Why David Cameron is wrong about radicalisation and multiculturalism

Under the pernicious influence of Michael Gove and other neoconservatives, the Prime Minister is sin

Michael Gove has won. Late last month, writing in the Spectator, the Telegraph's chief political commentator, Peter Oborne, drew our attention to the "neconservative" faction inside the Conservative-led government:

This section of the coalition also takes a hard line on domestic security arrangements, supporting control orders and the divisive Prevent strategy for confronting its special interpretation of the Islamic terror threat. Its key cabinet supporters include George Osborne, Liam Fox, Oliver Letwin, Michael Gove (whose book Celsius 7/7 sought to define the domestic war on terror with astonishing success) and, crucially, the Home Secretary, Theresa May. Baroness Neville-Jones, the one-time Whitehall spook who sits on the fancily named Security Council, is another well-placed though bone-headed supporter.

Oborne singled out Nick Clegg, the Conservative Party chairman, Sayeeda Warsi, and the Attorney General, Dominic Grieve, as members of a smaller, rival faction of "One-Nation Tories and ineffectual Liberal Democrats". I would add Ken Clarke to this list.

But where does David Cameron, the Prime Minister, fit into all this? There have been reports over the years that the Tory leader has been torn between the neocons and the One-Nation types. In a much-discussed speech in September 2008, Cameron described himself as a "liberal Conservative, not a neoconservative". And a year and a half earlier, writing in the Observer of 13 May 2007 (in a piece entitled "What I learned from my stay with a Muslim family"), the then leader of the opposition rejected the Gove-esque obsession with "Islamism" and warned against the dangers of reckless rhetoric:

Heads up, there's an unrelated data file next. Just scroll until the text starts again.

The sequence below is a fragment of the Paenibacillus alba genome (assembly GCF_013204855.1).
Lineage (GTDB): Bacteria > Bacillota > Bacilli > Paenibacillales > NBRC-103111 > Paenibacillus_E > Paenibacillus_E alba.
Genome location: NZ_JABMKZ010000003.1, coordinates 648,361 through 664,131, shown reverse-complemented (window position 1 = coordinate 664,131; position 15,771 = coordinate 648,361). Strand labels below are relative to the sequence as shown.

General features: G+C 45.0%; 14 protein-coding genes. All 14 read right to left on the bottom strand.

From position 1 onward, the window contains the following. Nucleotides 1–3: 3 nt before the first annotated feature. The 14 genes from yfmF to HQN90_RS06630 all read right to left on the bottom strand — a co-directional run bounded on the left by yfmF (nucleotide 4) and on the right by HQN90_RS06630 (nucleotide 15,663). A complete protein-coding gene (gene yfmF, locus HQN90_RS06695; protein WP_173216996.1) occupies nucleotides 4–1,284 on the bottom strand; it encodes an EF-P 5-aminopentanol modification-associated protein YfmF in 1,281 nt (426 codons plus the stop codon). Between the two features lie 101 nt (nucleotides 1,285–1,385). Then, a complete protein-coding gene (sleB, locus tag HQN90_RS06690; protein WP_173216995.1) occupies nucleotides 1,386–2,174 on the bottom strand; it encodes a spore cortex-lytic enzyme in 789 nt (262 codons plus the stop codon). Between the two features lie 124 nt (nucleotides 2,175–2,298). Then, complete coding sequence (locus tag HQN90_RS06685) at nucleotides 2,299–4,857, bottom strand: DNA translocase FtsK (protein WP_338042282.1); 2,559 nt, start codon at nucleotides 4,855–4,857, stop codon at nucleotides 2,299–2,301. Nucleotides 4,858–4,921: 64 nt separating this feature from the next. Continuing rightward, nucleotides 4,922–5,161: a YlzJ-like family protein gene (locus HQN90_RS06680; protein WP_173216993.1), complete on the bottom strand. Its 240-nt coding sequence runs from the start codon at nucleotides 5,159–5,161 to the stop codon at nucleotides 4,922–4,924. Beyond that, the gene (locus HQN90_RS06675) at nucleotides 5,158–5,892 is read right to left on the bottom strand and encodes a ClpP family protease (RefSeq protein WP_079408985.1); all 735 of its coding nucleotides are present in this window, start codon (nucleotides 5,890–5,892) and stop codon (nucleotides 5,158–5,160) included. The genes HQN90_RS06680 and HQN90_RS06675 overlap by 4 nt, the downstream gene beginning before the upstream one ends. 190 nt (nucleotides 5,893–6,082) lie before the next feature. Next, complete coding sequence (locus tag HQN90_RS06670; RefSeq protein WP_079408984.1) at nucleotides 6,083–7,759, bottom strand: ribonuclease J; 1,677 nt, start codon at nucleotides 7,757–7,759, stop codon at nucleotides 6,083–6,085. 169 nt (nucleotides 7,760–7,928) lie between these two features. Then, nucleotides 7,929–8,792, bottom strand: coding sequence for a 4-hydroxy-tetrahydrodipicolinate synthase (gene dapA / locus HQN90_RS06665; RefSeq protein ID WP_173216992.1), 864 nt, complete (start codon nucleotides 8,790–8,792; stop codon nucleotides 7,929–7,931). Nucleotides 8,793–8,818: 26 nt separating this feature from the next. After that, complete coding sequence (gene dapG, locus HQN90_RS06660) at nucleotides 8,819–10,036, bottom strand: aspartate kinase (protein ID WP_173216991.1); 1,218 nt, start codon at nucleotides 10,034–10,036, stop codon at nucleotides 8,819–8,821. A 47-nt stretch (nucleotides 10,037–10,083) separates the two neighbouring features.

We must also be careful about the language we use . . . Our efforts are not helped by lazy use of language. Indeed, by using the word "Islamist" to describe the threat, we actually help do the terrorist ideologues' work for them.

But this morning's speech to the Munich Security Conference suggests that Gove has won the battle for the Prime Minister's heart and mind. In the middle of a speech that addressed segregation, radicalisation and "the doctrine of state multiculturalism", Cameron declared:

We need to be absolutely clear on where the origins of these terrorist attacks lie – and that is the existence of an ideology, "Islamist extremism".

He went on to argue:

Frankly, we need a lot less of the passive tolerance of recent years and much more active, muscular liberalism.